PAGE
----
Delays Setting Up Last-Minute Scramble to Fund Government

Daily Report for Executives provides in-depth coverage of unfolding legislative, regulatory, and judicial news from the nation’s capital, the states, and around the world. This daily news service...

By Nancy Ognanovich

Sept. 21 — Delays in nailing down the details of a must-pass plan to fund the federal government appear to be setting the stage for a last-minute scramble in the House and Senate to pass the measure and get it to President Barack Obama's desk before current funds run out.

After days of talks, congressional negotiators said they still were trying to resolve issues ranging from disaster aid to budget offsets, and said votes on the continuing resolution (CR) to fund the government now are likely to spill into the week of Sept. 26. The developments mean lawmakers likely will have less than five days to get it through both chambers and the White House by the Sept. 30 deadline.

“I'll be safe by saying we'll be here next week and probably well into next week,” said Sen. Roy Blunt (R-Mo.) a member of the Senate Republican leadership team and the Appropriations panel that is crafting the details of the $1.1 billion Zika funding package that will be attached to the CR. Budget cuts to cover that funding have yet to be agreed upon, he said.

Republican leaders in both chambers are anxious to take up and pass the new stopgap to prevent a new fiscal crisis when current funds expire at midnight Sept. 30. Action on the CR is needed because none of the 12 regular appropriations bills to fund the government have been finalized and sent to Obama's desk.

Amid delays, Senate Majority Leader Mitch McConnell (R-Ky.) declined to say when the package will be seen and put to a vote, only saying that the Senate will “eventually pass” the CR and send it to the House. House Speaker Paul Ryan (R-Wis.) also said he can't predict when the House will take up the stopgap.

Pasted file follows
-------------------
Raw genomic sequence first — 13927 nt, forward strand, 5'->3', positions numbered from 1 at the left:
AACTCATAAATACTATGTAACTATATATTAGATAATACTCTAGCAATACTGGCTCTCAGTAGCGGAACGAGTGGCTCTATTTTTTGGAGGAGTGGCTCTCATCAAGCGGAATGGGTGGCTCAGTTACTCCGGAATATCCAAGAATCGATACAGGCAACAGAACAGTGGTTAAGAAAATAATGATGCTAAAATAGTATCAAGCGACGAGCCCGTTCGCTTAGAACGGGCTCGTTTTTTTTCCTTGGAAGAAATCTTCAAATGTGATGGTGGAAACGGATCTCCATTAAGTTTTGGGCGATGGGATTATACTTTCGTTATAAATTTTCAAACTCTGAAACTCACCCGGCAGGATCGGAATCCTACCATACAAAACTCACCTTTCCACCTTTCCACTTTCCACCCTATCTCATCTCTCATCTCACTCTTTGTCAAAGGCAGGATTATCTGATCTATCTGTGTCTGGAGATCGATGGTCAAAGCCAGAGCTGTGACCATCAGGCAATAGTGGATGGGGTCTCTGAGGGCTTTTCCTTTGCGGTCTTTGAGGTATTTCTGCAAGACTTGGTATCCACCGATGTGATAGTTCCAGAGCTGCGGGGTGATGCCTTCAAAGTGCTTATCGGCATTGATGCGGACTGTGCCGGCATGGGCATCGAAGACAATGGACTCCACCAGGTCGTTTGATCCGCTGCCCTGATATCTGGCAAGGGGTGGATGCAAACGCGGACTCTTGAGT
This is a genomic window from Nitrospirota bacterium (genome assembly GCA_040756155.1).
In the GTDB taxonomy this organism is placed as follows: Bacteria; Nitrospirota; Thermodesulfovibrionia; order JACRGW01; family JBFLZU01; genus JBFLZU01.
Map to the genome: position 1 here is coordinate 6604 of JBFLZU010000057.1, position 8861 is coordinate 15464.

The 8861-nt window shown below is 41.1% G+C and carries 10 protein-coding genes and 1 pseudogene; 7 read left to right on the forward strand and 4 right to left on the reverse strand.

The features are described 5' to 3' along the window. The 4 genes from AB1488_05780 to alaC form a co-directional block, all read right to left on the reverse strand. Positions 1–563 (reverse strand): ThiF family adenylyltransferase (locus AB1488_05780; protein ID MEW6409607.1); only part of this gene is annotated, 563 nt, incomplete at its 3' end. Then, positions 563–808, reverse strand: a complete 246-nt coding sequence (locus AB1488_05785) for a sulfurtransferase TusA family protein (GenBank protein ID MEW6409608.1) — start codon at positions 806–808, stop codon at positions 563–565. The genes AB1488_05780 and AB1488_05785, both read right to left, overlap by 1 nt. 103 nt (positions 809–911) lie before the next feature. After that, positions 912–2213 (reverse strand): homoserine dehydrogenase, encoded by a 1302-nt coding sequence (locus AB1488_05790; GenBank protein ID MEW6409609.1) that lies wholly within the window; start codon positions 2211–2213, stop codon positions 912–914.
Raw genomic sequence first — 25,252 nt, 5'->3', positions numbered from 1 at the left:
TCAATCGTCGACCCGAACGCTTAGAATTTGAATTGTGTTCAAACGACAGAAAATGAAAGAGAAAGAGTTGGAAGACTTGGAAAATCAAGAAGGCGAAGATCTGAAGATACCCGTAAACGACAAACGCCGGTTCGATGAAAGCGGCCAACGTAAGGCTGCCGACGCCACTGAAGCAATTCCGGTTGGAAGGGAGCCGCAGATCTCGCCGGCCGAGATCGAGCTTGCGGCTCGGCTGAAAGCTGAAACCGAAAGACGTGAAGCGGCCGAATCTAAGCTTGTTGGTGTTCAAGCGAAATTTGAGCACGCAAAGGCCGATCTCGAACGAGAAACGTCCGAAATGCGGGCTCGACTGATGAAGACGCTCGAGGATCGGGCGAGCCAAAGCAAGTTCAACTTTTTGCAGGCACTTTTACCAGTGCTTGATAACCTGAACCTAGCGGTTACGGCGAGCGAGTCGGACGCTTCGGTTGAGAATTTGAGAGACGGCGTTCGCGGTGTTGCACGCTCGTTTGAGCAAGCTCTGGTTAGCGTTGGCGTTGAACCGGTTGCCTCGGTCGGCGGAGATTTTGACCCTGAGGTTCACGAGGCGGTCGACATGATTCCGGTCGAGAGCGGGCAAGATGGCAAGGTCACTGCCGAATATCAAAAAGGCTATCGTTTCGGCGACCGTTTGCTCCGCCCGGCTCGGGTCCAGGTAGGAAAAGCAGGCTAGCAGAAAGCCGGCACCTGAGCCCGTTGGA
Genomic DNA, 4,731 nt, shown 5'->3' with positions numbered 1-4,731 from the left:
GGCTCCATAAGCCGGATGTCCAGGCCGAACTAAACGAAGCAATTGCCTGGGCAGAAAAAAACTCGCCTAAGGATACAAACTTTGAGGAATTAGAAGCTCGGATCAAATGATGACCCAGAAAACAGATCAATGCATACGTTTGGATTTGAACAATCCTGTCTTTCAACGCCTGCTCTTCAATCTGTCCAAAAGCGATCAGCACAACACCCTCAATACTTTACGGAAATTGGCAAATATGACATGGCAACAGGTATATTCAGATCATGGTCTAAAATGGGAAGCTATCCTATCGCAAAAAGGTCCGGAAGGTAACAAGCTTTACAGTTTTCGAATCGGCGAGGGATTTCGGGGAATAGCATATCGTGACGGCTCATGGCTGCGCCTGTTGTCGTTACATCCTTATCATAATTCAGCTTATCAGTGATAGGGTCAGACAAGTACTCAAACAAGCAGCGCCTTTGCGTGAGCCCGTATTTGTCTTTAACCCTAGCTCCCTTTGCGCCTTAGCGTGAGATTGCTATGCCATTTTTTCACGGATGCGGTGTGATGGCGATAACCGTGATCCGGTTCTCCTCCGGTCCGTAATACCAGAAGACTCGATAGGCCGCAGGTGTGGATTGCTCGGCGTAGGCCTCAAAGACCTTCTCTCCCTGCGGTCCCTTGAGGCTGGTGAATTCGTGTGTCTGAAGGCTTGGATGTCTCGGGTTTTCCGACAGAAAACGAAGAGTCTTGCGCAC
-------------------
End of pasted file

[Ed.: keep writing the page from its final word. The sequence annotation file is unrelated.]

“It's not there yet,” Ryan told reporters as negotiators met behind closed doors to hammer out the details. “I think this will get done this week. When the vote occurs, we'll have to see because we have a three-day rule.”

‘Not There Yet.'

McConnell credited members of both parties for approving his motion to move on to the measure (H.R. 5325) he plans to use as the vehicle for the CR and otherwise prepare for action when the actual text of the stopgap is made available (See previous story, 09/21/16).

But a day of follow-on talks didn't yield a final deal that could be quickly put into text and prepared for the floor. Blunt blamed Democrats for the delays that have plagued their plan to move the CR quickly through the Senate this month.

“I don't know why we ever thought we wouldn't be here next week,” Blunt continued. “I mean, [Democrats] have absolutely nobody who needs to get home. It would be almost malpractice not to keep us here.”

Similar comments were made by Sen. John Cornyn (R-Texas), McConnell's top deputy, who told reporters there was “a lot of back and forth” about outstanding issues but no real progress.

“I just don't think they're in any hurry to do this because they'd like to keep all of our 2016-ers here and not back home campaigning” for reelection, Cornyn said.

But Cornyn said Senate leaders have no interest in allowing House Republicans to start moving a CR first. The previous day, the House Republican Study Committee introduced a CR that would prevent the White House from transferring authority over internet domains and reviving the Export-Import Bank. The latter is the subject of current negotiations.

“If we thought they could initiate something, we would have let them. We would have encouraged them to do that, and then we'd take it up,” Cornyn said of the House. “I think our best strategy is for us to send them something and have them pass it next week.”

Disaster Money at Stake

Sen. Charles Schumer (D-N.Y.) also told reporters that negotiators have yet to settle on a package of offsets for some of the Zika funding. “But I don't think that's the biggest problem,” he said.

Instead, Schumer said the two sides are arguing over whether there is money to address drinking water contamination in Flint, Mich.

“The question is, they want to put Louisiana [aid] in, and we said you can't put Louisiana in unless you put Flint in,” Schumer said.

Meanwhile, other lawmakers said Democrats are still fighting McConnell's effort to use the CR to block a Securities and Exchange Commission rulemaking aimed at requiring firms to report their campaign contributions.

They also said Democrats are opposed to Republican efforts to block the transfer of oversight of internet domains until the CR runs out in December. The language sought by Sen. Ted Cruz (R-Texas) recently won the endorsement of Republican president nominee Donald Trump (see related story in this section).

To contact the reporter on this story: Nancy Ognanovich in Washington at

To contact the editor responsible for this story: Heather Rothman at

Copyright © 2016 The Bureau of National Affairs, Inc. All Rights Reserved.